Researchers at the U.S. Military HIV Research Program (MHRP) at the Walter Reed Army Institute of Research (WRAIR) and SUNY Upstate Medical University in Syracuse, N.Y., have been awarded a grant to advance an experimental heroin vaccine through Phase I/IIa clinical trials to assess both its safety and its efficacy against a morphine challenge.
In preclinical studies, the vaccine induced antibodies that prevented heroin from crossing the blood-brain barrier in mice and rats for a period of up to three months. By binding heroin in the blood and thus reducing its passage into the brain, the vaccine aims to block the euphoria and addictive effects of heroin and other commonly misused opioids.
Dr. Gary Matyas, Chief of Adjuvants and Formulations for the U.S. Military Research Program (MHRP), WRAIR said. "Our goal is to develop a safe and effective vaccine that could be used as an additional therapy for people with heroin use disorder. By blocking the effects of heroin in the brain, we hope to give people a window so they can overcome their addiction."
The heroin vaccine was co-developed by researchers at MHRP and the National Institute on Drug Abuse (NIDA), part of the National Institutes of Health. The new grant (1UG3DA048351-01) from the National Institutes of Health will fund pilot production of the vaccine candidate and preliminary safety testing. If successful, the candidate heroin vaccine will progress to a clinical trial evaluating the efficacy of the technology in human volunteers, which would be led by Dr. Stephen Thomas at Upstate Medical University. The first phase of clinical testing is expected to begin late fall of 2020. The grant also funds pre-clinical development of a fentanyl vaccine.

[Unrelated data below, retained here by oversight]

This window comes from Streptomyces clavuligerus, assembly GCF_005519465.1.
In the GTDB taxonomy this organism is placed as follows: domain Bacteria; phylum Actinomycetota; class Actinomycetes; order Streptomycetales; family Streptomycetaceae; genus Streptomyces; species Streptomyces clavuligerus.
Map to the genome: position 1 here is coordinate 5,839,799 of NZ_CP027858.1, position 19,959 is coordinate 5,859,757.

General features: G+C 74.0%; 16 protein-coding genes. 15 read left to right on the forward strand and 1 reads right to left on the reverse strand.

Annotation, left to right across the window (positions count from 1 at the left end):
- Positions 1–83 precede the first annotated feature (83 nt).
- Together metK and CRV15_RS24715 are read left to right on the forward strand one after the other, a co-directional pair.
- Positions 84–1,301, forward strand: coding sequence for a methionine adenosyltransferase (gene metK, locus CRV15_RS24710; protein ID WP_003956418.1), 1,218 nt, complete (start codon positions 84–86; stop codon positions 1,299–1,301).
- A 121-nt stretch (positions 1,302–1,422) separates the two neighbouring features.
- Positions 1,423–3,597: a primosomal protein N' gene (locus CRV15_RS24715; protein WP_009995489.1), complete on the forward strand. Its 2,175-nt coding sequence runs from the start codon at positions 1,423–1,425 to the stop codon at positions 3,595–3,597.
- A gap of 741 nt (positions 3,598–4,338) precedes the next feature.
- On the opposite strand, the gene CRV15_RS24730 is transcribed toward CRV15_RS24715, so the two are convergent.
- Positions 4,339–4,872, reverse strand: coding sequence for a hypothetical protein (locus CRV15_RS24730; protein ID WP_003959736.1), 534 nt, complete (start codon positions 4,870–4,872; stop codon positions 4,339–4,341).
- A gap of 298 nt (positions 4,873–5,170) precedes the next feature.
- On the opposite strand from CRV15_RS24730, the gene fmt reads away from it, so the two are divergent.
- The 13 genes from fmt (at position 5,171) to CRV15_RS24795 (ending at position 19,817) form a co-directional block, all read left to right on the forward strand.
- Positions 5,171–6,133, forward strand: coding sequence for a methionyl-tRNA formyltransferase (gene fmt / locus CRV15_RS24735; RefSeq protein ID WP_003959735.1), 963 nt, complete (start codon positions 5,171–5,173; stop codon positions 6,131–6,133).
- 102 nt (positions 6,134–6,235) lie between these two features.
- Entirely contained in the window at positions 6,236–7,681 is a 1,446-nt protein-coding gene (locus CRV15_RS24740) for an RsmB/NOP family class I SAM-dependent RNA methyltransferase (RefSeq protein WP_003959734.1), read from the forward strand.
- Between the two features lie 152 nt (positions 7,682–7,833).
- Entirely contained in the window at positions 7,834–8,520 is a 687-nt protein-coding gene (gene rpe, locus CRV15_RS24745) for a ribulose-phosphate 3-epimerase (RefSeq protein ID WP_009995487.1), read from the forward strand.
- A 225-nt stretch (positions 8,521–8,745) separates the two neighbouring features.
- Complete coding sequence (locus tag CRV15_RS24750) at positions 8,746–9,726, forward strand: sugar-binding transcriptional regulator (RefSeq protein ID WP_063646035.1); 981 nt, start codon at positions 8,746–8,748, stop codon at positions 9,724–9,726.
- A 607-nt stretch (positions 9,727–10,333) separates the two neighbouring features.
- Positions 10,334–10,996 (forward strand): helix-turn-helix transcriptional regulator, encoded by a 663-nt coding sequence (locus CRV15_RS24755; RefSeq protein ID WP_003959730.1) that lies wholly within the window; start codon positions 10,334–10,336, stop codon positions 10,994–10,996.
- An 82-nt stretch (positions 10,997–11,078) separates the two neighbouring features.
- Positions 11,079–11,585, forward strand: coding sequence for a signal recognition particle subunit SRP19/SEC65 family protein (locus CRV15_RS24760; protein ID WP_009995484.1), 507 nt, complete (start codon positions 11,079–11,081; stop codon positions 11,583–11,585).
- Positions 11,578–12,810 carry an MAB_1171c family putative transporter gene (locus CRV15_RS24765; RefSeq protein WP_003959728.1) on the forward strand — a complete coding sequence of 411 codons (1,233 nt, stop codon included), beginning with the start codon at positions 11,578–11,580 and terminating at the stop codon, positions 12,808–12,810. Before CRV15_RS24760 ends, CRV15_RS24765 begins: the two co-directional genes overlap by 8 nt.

The misuse of opioids, which include heroin and fentanyl, is a growing problem in the United States. Among the more than 72,000 drug overdose deaths estimated in 2017, the sharpest increase occurred among deaths related to fentanyl and synthetic opioids with nearly 30,000 overdose deaths. Most pharmacological treatments for opioid misuse involve opioid management therapy (OMT), but treatment access is an issue. In addition, adherence varies greatly and relapse rates can be high. To end the opioid overdose crisis, many different medical tools, treatments and medications are needed to meet the needs of individuals addicted to these drugs.
WRAIR researchers leveraged their expertise in vaccine development and novel adjuvants research to develop this experimental heroin vaccine with their partners at NIDA. The vaccine includes a potent adjuvant to stimulate the immune system called the Army Liposome Formulation (ALF), which was also developed by researchers at WRAIR. The vaccine was developed jointly with intramural scientists at the Drug Design and Synthesis Section (Dr. Kenner C. Rice, Chief), Molecular Targets and Medications Discovery Branch, NIDA.